Faculty Research Interests
Program Director/Department Chair: Joseph Sanger, PhD
- Jeffrey Amack, PhD
Associate ProfessorResearch Interests: Genetics and cell biology of organ morphogenesis during embryonic development.
- Scott Blystone, PhD
Associate ProfessorResearch Interests: Actin Cytoskeletal Dynamics in the leukocyte inflammatory phenotype.
- Mira Krendel, PhD
Assistant ProfessorResearch Interests: Physiological functions of myosin motors and their roles in diabetic kidney disease and cancer
- David Mitchell, PhD
ProfessorResearch Interests: Regulation of ciliary dynein activity and assembly, and the role of the central pair complex in ciliary motility regulation.
- Donna Osterhout, PhD
Assistant ProfessorResearch Interests:
Biology of oligodendroglia and myelin formation during development, remyelination and repair in spinal cord injury and MS\"
- Thomas Poole, PhD
Associate ProfessorResearch Interests: Vascular development and the alignment of growing nerves and blood vessels in quail and zebrafish embryos.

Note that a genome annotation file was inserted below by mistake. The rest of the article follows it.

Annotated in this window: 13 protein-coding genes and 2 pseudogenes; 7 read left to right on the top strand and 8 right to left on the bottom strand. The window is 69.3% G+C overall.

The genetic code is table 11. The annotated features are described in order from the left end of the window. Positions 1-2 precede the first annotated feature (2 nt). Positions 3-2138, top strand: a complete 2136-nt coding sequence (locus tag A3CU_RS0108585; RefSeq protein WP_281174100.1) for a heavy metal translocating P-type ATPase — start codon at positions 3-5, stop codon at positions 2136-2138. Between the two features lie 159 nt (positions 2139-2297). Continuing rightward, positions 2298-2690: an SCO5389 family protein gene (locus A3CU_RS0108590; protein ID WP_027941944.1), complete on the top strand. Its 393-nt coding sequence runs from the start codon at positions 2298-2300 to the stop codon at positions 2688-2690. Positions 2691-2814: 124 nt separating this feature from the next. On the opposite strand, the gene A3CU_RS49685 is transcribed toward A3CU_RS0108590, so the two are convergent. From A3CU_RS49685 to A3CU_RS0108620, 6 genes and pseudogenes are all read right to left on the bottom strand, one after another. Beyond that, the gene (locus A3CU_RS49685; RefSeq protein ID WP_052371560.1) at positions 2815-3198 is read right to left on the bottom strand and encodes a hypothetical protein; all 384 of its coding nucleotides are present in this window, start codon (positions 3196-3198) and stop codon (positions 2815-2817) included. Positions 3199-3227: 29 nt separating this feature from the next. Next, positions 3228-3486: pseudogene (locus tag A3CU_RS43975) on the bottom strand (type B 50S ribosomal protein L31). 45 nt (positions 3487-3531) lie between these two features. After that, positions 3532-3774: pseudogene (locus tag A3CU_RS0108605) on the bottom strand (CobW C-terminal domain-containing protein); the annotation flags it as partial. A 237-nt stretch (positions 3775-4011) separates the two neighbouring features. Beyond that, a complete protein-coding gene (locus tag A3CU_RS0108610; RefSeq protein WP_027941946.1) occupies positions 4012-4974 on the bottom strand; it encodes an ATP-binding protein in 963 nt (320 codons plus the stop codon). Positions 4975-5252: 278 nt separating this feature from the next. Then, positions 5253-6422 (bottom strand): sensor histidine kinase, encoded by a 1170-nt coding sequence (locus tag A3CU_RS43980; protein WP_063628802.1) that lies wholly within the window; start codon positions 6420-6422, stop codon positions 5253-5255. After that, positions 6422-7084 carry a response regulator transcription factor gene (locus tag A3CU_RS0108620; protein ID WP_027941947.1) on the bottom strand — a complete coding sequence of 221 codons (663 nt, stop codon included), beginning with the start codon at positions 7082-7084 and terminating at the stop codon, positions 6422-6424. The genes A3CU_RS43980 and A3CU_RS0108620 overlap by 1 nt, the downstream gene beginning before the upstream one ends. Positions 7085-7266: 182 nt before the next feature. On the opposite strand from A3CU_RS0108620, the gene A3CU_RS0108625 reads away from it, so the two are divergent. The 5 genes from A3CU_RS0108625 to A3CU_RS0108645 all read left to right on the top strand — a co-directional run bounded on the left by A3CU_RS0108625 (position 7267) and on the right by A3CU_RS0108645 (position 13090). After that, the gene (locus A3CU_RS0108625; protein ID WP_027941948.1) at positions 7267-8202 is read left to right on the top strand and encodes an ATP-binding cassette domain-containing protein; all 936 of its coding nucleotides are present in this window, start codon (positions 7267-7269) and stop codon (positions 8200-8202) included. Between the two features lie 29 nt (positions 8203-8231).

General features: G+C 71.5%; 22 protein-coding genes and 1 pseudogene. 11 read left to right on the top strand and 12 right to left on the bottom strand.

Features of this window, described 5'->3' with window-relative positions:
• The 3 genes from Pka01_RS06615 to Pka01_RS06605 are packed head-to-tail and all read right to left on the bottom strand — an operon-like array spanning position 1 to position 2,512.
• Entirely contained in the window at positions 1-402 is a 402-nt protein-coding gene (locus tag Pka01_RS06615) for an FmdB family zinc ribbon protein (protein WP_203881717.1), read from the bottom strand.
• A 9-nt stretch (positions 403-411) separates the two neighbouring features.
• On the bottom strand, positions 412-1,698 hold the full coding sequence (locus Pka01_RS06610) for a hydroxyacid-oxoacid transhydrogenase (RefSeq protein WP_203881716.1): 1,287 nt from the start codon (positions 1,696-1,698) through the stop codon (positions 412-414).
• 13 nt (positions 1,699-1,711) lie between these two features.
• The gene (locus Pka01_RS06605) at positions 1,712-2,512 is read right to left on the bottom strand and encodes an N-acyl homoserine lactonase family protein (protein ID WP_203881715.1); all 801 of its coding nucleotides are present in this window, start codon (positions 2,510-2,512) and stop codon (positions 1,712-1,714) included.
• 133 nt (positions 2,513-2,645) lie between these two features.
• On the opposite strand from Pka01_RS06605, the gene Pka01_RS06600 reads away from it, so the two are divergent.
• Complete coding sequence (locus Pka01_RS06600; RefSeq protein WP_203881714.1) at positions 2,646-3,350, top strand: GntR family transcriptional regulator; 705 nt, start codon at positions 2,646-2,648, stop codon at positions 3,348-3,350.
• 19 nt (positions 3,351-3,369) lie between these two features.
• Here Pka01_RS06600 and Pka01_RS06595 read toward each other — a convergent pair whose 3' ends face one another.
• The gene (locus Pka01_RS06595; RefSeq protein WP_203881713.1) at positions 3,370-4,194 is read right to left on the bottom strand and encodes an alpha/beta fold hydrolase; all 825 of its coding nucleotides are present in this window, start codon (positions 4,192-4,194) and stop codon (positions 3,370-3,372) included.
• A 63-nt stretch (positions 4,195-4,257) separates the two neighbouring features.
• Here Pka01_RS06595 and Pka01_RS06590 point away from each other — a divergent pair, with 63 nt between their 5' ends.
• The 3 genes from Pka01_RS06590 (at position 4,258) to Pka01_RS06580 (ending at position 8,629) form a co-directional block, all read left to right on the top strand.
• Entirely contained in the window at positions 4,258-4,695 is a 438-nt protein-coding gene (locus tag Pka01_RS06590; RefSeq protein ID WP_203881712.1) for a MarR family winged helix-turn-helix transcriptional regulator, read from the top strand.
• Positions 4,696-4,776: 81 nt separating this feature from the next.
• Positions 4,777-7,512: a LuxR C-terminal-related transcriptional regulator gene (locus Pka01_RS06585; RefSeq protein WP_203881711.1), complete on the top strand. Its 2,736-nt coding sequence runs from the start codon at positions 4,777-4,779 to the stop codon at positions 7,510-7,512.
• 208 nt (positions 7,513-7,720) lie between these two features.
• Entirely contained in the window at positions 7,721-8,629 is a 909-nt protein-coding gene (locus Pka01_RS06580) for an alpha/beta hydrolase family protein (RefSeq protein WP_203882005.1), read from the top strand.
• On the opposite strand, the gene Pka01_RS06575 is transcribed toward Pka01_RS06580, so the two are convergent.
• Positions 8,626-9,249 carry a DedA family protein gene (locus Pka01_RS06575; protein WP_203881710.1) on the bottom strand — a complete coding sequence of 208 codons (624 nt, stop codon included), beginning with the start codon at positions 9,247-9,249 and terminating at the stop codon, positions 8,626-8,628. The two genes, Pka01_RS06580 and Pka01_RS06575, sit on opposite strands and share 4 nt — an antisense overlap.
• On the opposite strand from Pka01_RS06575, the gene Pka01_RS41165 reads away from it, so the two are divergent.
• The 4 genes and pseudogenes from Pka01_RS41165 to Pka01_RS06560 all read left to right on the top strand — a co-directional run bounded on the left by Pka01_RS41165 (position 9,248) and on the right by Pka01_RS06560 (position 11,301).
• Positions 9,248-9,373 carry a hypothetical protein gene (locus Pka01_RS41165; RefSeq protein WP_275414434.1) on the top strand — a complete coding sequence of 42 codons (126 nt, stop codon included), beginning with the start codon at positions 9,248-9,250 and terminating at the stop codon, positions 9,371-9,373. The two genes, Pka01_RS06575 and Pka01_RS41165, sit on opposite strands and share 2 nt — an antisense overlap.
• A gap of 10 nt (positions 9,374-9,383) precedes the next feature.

- David Pruyne, PhD
Assistant ProfessorResearch Interests: Biochemistry and cell biology of formins as actin cytoskeleton organizers, using Caenorhabditis elegans as a model system.
- Jean Sanger, PhD
ProfessorResearch Interests: Analysis of the assembly of the actin/myosin cytoskeleton in muscle and non-muscle cells.
- Joseph Sanger, PhD
Professor and ChairResearch Interests: Cellular analysis of the formation of myofibrils, stress fibers, and cleavage furrows in living cells.
- Vladimir Sirotkin, PhD
Assistant ProfessorResearch Interests: Mechanisms of the actin cytoskeleton assembly and role of myosin-1 during endocytosis in fission yeast.
- Dennis Stelzner, PhD
ProfessorResearch Interests: CNS regeneration, spinal cord injury research, and neural plasticity.
- Christopher Turner, PhD
Distinguished ProfessorResearch Interests: Regulation of cell migration by focal adhesion adapter proteins and their role in cancer cell metastasis.
wild-type paxillin cells
Cells expressing wild-type paxillin (top) or paxillin lacking LD4 (bottom) were scratch-wounded followed by fixation 12 hours post-wounding. Tubulin (Green) and alpha-mannosidase II (Red) were labeled to note cell polarization and Golgi orientation. Cells expressing paxillin lacking LD4 are unable to reorient the Golgi towards the wound edge. From the lab of Christopher Turner, PhD.